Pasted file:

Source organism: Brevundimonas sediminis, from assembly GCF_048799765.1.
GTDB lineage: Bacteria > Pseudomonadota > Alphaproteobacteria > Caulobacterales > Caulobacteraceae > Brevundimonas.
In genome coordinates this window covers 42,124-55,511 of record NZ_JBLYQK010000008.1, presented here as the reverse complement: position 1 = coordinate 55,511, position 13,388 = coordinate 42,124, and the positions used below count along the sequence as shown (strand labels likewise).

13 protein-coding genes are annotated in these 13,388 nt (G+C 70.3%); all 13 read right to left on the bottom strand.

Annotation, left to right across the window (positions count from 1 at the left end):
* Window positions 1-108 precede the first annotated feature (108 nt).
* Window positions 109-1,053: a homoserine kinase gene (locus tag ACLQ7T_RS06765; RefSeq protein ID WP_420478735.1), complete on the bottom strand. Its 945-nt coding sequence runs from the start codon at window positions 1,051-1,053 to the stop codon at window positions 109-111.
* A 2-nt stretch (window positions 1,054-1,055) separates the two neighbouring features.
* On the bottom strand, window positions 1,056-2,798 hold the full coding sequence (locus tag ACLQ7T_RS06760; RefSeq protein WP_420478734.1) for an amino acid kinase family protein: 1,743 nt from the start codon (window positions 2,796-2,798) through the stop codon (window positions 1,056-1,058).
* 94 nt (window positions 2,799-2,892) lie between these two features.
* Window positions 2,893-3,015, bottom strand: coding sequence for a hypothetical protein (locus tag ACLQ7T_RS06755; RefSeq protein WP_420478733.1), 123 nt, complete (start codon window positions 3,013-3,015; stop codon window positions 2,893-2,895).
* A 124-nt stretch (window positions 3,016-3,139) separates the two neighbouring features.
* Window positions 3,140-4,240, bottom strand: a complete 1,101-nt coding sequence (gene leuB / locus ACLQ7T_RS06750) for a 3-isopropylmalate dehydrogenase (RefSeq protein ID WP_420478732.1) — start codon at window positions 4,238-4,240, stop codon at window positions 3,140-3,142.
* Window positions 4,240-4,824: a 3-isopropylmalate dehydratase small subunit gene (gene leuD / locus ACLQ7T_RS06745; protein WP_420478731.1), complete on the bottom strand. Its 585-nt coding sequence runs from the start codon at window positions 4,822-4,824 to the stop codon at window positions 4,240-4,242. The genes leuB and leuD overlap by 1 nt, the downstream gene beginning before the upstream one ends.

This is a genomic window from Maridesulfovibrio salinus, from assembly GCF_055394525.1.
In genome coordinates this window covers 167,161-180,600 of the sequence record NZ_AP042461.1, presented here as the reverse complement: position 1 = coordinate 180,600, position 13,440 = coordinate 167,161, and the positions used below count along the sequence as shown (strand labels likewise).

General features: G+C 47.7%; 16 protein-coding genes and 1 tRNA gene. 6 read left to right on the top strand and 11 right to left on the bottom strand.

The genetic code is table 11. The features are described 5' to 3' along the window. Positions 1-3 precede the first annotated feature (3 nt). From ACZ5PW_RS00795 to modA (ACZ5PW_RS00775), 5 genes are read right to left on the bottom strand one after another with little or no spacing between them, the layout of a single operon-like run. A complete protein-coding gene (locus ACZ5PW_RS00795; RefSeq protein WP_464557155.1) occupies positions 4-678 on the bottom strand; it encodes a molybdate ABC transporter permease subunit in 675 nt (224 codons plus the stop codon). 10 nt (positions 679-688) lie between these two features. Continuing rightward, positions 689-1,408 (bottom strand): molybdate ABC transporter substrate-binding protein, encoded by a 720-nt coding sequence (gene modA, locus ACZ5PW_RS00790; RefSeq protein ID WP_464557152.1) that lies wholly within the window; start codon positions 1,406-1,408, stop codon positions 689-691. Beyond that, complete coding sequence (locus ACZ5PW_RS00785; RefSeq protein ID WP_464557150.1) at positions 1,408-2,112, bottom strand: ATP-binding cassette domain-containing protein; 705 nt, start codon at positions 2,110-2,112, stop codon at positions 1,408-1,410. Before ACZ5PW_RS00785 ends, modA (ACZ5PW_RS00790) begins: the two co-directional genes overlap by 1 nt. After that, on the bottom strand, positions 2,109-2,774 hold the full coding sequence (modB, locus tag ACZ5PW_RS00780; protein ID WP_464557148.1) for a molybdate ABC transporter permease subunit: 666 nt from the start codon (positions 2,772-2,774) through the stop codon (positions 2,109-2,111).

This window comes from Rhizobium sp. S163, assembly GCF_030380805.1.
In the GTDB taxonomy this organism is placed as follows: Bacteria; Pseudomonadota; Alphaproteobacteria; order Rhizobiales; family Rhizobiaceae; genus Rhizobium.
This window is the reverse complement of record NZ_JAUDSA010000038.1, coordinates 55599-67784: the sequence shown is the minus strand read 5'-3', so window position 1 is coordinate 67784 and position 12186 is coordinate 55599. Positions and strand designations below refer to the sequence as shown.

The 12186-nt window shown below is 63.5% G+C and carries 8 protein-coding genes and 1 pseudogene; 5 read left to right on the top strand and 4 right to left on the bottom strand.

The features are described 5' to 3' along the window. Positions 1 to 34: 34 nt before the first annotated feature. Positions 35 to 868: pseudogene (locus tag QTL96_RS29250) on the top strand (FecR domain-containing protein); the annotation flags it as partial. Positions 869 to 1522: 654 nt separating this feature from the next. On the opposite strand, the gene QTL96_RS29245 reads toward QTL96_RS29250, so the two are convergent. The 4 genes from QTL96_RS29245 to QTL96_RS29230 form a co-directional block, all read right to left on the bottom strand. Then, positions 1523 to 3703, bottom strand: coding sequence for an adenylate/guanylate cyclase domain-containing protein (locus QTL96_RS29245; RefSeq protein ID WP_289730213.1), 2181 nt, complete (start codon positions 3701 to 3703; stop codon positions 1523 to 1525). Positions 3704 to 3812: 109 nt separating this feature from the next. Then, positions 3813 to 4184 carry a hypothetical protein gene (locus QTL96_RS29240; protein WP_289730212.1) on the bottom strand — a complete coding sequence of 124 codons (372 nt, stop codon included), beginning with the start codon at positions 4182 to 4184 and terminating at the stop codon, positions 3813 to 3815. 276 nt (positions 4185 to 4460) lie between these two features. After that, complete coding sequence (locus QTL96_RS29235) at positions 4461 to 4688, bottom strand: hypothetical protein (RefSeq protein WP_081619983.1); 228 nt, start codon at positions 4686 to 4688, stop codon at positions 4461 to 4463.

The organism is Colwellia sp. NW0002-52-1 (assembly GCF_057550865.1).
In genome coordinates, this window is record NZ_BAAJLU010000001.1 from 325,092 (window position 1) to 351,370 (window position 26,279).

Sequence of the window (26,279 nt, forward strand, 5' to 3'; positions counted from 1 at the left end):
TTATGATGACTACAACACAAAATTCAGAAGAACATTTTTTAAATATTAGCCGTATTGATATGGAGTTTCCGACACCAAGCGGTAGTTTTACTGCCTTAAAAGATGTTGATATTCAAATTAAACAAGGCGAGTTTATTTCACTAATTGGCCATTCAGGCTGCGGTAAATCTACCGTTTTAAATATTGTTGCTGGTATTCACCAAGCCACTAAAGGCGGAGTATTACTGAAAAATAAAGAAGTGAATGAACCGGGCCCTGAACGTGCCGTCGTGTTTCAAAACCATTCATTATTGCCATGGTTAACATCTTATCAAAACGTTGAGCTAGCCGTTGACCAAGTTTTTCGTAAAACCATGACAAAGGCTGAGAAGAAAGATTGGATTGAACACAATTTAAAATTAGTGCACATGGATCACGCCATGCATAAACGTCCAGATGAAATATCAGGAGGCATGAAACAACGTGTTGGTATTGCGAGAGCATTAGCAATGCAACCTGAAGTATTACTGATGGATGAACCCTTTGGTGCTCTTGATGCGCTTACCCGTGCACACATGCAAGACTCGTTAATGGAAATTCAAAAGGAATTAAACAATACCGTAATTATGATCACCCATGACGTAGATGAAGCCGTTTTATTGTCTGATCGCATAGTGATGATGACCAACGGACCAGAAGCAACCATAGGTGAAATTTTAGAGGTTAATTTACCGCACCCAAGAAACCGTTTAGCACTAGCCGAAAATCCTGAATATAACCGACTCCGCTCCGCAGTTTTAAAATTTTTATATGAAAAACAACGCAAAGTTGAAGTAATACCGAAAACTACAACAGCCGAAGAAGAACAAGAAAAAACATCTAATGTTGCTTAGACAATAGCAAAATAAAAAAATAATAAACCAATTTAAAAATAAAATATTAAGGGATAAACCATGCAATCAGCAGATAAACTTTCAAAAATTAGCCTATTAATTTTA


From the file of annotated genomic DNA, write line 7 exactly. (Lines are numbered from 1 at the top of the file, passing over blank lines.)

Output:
* Window positions 109-1,053: a homoserine kinase gene (locus tag ACLQ7T_RS06765; RefSeq protein ID WP_420478735.1), complete on the bottom strand. Its 945-nt coding sequence runs from the start codon at window positions 1,051-1,053 to the stop codon at window positions 109-111.